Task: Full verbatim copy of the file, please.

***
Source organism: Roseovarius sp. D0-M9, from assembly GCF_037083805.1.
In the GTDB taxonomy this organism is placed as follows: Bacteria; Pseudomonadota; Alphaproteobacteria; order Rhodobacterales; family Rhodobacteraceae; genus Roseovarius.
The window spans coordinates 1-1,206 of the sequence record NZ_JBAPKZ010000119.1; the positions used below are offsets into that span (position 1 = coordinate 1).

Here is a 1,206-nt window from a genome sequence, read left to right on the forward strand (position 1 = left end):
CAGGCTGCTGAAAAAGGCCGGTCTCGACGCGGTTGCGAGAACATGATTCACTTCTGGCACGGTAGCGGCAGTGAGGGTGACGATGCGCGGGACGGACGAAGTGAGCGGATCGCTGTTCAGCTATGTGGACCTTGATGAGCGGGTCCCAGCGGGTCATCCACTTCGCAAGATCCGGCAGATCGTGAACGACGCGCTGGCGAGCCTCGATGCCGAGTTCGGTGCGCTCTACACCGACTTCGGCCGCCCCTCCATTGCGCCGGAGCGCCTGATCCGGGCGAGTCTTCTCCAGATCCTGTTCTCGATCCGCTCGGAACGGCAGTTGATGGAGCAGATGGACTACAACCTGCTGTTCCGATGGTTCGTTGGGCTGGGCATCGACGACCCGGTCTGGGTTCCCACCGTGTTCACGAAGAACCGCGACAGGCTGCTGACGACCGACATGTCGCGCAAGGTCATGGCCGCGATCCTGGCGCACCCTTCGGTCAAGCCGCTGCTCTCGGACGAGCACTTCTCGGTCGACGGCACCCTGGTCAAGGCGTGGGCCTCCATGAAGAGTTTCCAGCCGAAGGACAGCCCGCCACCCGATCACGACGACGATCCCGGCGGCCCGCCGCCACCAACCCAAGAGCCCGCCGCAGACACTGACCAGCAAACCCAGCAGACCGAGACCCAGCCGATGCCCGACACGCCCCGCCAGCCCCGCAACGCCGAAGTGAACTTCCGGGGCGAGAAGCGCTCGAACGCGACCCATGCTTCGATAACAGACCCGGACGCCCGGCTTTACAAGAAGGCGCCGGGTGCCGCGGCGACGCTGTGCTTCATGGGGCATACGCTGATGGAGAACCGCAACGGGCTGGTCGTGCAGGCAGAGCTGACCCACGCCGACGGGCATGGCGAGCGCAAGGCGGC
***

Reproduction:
Source organism: Roseovarius sp. D0-M9, from assembly GCF_037083805.1.
In the GTDB taxonomy this organism is placed as follows: Bacteria; Pseudomonadota; Alphaproteobacteria; order Rhodobacterales; family Rhodobacteraceae; genus Roseovarius.
The window spans coordinates 1-1,206 of the sequence record NZ_JBAPKZ010000119.1; the positions used below are offsets into that span (position 1 = coordinate 1).

Here is a 1,206-nt window from a genome sequence, read left to right on the forward strand (position 1 = left end):
CAGGCTGCTGAAAAAGGCCGGTCTCGACGCGGTTGCGAGAACATGATTCACTTCTGGCACGGTAGCGGCAGTGAGGGTGACGATGCGCGGGACGGACGAAGTGAGCGGATCGCTGTTCAGCTATGTGGACCTTGATGAGCGGGTCCCAGCGGGTCATCCACTTCGCAAGATCCGGCAGATCGTGAACGACGCGCTGGCGAGCCTCGATGCCGAGTTCGGTGCGCTCTACACCGACTTCGGCCGCCCCTCCATTGCGCCGGAGCGCCTGATCCGGGCGAGTCTTCTCCAGATCCTGTTCTCGATCCGCTCGGAACGGCAGTTGATGGAGCAGATGGACTACAACCTGCTGTTCCGATGGTTCGTTGGGCTGGGCATCGACGACCCGGTCTGGGTTCCCACCGTGTTCACGAAGAACCGCGACAGGCTGCTGACGACCGACATGTCGCGCAAGGTCATGGCCGCGATCCTGGCGCACCCTTCGGTCAAGCCGCTGCTCTCGGACGAGCACTTCTCGGTCGACGGCACCCTGGTCAAGGCGTGGGCCTCCATGAAGAGTTTCCAGCCGAAGGACAGCCCGCCACCCGATCACGACGACGATCCCGGCGGCCCGCCGCCACCAACCCAAGAGCCCGCCGCAGACACTGACCAGCAAACCCAGCAGACCGAGACCCAGCCGATGCCCGACACGCCCCGCCAGCCCCGCAACGCCGAAGTGAACTTCCGGGGCGAGAAGCGCTCGAACGCGACCCATGCTTCGATAACAGACCCGGACGCCCGGCTTTACAAGAAGGCGCCGGGTGCCGCGGCGACGCTGTGCTTCATGGGGCATACGCTGATGGAGAACCGCAACGGGCTGGTCGTGCAGGCAGAGCTGACCCACGCCGACGGGCATGGCGAGCGCAAGGCGGC